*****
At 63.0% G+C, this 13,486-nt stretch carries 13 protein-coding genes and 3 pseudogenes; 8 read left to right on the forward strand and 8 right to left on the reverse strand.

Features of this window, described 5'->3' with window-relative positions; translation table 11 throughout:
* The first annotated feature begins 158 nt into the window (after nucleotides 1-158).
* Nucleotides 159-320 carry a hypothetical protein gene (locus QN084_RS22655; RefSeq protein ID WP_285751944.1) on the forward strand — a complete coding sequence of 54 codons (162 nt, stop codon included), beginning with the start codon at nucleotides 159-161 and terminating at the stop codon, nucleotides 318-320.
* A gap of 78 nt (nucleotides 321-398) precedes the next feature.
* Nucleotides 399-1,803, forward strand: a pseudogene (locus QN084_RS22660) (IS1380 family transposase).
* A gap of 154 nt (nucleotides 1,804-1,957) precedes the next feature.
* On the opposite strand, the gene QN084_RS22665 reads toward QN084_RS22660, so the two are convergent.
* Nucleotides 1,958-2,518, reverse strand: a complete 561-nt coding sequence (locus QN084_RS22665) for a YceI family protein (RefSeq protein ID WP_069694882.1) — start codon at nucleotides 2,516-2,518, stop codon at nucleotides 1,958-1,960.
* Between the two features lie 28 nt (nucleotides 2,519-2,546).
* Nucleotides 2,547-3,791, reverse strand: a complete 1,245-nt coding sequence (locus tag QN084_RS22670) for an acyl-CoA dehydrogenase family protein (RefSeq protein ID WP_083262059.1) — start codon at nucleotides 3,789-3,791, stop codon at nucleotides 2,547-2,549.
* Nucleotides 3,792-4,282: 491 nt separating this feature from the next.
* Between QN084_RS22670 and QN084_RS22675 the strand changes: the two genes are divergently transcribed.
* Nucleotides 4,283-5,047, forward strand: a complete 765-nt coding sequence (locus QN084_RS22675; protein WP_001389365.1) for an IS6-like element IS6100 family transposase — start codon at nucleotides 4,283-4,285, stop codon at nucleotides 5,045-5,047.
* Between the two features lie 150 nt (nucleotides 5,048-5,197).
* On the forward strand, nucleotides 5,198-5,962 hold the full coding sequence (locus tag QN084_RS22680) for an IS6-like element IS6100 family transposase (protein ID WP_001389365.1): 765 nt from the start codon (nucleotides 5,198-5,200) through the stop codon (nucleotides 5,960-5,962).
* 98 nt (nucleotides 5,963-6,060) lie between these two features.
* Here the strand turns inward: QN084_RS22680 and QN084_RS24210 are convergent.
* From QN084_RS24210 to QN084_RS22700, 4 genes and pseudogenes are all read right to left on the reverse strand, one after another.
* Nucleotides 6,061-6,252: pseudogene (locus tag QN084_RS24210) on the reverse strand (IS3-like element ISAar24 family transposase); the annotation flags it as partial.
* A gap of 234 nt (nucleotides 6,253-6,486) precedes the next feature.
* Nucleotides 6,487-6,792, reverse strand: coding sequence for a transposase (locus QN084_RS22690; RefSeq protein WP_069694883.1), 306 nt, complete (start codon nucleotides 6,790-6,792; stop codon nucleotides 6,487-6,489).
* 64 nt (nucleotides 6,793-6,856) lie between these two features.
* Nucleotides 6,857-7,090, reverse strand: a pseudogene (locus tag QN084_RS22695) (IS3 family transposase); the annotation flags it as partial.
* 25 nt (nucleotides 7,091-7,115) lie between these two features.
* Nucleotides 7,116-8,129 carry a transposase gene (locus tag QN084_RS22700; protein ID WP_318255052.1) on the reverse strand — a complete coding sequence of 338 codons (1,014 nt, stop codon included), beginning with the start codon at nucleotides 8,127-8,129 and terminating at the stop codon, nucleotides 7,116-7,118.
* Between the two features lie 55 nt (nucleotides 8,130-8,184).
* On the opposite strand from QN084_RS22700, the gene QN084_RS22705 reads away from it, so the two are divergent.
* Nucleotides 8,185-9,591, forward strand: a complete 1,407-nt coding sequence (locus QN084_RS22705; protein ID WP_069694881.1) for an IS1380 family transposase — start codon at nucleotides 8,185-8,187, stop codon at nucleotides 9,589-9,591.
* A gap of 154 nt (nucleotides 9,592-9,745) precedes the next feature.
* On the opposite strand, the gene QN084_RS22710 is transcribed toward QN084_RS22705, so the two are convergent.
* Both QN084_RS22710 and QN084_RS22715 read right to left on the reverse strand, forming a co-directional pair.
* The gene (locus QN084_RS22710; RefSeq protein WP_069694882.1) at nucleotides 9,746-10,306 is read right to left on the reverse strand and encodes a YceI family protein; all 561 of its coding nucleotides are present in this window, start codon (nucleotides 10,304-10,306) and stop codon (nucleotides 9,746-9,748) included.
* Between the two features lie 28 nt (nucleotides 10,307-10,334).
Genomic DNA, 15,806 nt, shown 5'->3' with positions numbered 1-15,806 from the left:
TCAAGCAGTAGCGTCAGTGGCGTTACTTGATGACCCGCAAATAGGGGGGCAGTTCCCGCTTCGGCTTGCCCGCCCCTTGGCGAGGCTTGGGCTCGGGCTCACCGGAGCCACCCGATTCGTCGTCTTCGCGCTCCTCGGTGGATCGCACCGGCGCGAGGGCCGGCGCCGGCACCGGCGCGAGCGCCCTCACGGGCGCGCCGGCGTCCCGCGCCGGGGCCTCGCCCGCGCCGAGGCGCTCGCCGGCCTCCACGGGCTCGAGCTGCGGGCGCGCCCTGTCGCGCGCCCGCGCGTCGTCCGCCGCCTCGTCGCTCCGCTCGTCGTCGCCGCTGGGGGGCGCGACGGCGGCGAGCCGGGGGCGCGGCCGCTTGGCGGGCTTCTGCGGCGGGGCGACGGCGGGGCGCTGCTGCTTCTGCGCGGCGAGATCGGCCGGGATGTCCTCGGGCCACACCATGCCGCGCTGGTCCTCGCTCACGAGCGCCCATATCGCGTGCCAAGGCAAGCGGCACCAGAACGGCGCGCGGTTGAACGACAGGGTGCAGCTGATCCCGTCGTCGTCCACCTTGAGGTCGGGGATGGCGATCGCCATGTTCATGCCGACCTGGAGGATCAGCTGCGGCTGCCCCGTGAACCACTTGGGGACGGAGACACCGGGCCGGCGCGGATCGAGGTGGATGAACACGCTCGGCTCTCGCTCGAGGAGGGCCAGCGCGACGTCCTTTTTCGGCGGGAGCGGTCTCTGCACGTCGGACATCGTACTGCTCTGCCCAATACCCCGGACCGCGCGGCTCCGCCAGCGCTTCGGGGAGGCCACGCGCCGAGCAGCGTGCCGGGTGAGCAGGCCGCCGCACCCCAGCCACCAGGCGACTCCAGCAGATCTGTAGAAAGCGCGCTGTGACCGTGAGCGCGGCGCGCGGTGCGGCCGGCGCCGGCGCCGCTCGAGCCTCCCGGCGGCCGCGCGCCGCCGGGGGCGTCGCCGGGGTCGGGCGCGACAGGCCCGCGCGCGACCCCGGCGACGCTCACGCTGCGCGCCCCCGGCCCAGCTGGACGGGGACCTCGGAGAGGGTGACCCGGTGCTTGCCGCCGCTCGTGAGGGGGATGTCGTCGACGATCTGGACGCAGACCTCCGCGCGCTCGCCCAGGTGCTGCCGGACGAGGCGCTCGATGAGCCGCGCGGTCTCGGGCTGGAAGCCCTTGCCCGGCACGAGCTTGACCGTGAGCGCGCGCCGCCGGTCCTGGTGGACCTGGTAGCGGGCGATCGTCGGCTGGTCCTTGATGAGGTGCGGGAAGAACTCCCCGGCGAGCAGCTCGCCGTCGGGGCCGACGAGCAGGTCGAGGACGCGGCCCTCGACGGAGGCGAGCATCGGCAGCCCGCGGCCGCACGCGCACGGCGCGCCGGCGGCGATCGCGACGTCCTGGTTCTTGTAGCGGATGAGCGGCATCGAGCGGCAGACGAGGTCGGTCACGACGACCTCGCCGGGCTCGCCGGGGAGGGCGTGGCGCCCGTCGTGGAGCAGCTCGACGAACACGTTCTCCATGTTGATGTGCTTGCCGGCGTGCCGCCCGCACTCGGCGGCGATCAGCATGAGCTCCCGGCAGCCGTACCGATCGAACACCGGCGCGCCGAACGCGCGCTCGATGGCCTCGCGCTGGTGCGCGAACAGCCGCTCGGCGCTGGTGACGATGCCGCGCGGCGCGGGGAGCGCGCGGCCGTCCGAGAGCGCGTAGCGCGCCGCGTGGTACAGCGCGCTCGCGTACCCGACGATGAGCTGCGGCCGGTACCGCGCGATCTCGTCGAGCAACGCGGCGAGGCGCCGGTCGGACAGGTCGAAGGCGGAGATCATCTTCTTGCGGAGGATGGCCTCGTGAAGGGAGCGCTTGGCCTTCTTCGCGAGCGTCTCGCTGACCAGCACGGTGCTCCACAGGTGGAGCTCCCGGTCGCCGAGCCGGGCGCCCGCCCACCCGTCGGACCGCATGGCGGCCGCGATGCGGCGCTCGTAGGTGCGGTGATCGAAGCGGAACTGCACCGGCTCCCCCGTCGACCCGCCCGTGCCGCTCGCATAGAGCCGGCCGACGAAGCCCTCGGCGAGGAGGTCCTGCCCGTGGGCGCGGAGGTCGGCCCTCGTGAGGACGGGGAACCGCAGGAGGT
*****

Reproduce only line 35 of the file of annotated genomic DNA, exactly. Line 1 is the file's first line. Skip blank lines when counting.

Genomic DNA, 15,806 nt, shown 5'->3' with positions numbered 1-15,806 from the left: